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I had a small personal celebration a few days ago when I received the first order on line for my latest publication "RigMoves".

Having written and published "The History of the Supply Ship" and then written designed and published the third edition of "Supply Ship Operations" and having retired from full time work, I have had the time to finish a novel I started writing in 1994 when I was master of the Pike, a 180 ft Gulf of Mexico anchor-handler, working in the Saudi oilfields. I have always been a science fiction fan, and so naturally my first novel is a SF work. And it is said that all SF is an allegory of something. So, it is possible to see parallels in my fictional world with the world in which I was working back in 1994.

When reading science fiction novels I have often wondered what these people out there in space were actually supposed to be doing - why they were there, and so I have tried to answer this question. My hero is some-one working out in the asteroids, moving mining rigs. There is almost no violence, and the environment seems to have very little in the way of possible military intervention. But there are impractical regulations, demanding clients, unscrupulous employers and houses of ill-repute! A bit like real life.

What more can I say, without giving away the plot? It was edited by my creative writing tutor when I took a course in Edinburgh in 2010, and she pronounced it "an accomplished work". To buy a copy at the bargain price of 5.75 including postage go to the publications page. (I am trying to be more sales oriented here).  I have decided to make free gifts of some of these books to my visitors, and it has just occurred to me how this might be done. If you are reading this and you would like a copy send me an email - sales@shipsandoil.com - quoting the reference NV1211, with your address. The first 10 will receive a copy free, and post free, anywhere in the world.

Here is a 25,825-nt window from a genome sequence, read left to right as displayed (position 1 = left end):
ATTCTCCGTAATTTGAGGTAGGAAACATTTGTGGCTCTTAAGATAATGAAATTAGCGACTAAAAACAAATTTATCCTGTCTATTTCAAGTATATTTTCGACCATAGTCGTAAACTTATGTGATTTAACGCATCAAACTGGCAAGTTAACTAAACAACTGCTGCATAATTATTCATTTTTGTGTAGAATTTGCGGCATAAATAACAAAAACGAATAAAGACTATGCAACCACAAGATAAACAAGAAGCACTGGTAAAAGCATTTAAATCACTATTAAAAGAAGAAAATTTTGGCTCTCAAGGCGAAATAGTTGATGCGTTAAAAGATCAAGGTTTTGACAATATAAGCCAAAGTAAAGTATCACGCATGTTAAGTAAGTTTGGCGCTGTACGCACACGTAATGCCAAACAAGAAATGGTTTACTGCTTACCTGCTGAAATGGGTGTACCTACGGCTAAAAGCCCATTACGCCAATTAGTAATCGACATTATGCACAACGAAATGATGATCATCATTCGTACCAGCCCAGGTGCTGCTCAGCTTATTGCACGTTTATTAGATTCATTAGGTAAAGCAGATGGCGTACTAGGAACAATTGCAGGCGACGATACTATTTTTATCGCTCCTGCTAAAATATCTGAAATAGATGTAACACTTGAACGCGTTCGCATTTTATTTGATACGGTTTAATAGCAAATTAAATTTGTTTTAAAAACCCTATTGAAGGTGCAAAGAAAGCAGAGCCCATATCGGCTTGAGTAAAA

Having previously reported something about the support vessel Mermaid Vigilance and the lift boat Trident II we now have a bit more information available, and this story looks like one that is going to run and run.

Back on September 8th a hurricane was scouring the coastline of the Gulf of Campeche with 80 knot winds and 20 metre seas. Its approach had been predicted and as is the usual process in that part of the world, action to save life had been recommended. This involved ships clearing the coastline and distancing themselves from any fixed structures, and oil rigs being downmanned. For those who don't know, all  mobile unit owners in the Gulf of Mexico have very detailed procedures in place to allow them to abandon their units altogether as hurricanes approach. This may be just as well because every year there are reports of semi-subs breaking all their moorings and going aground, and some years jack-ups are overcome and disappear beneath the waves for ever.

The Mermaid Vigilance had been engaged in seismic activities, possibly laying cables on the seabed for 4D seismic - where the fourth dimension is time, and in some way the lift barge Trident II had been supporting this work. There were ten people on the lift barge and 30 on the ship. It seems that the ship followed recommended practice and went out into the gulf, but no effort was made to down man the Trident II. When the hurricane hit, one of the legs of the lift barge punched through and as a result the captain attempted to get help. At this point the narratives diverge. He claims to have sent a Mayday message, but it actually seems more likely that he phoned people - maybe including the Mermaid Vigilance which b y this time was many  miles away.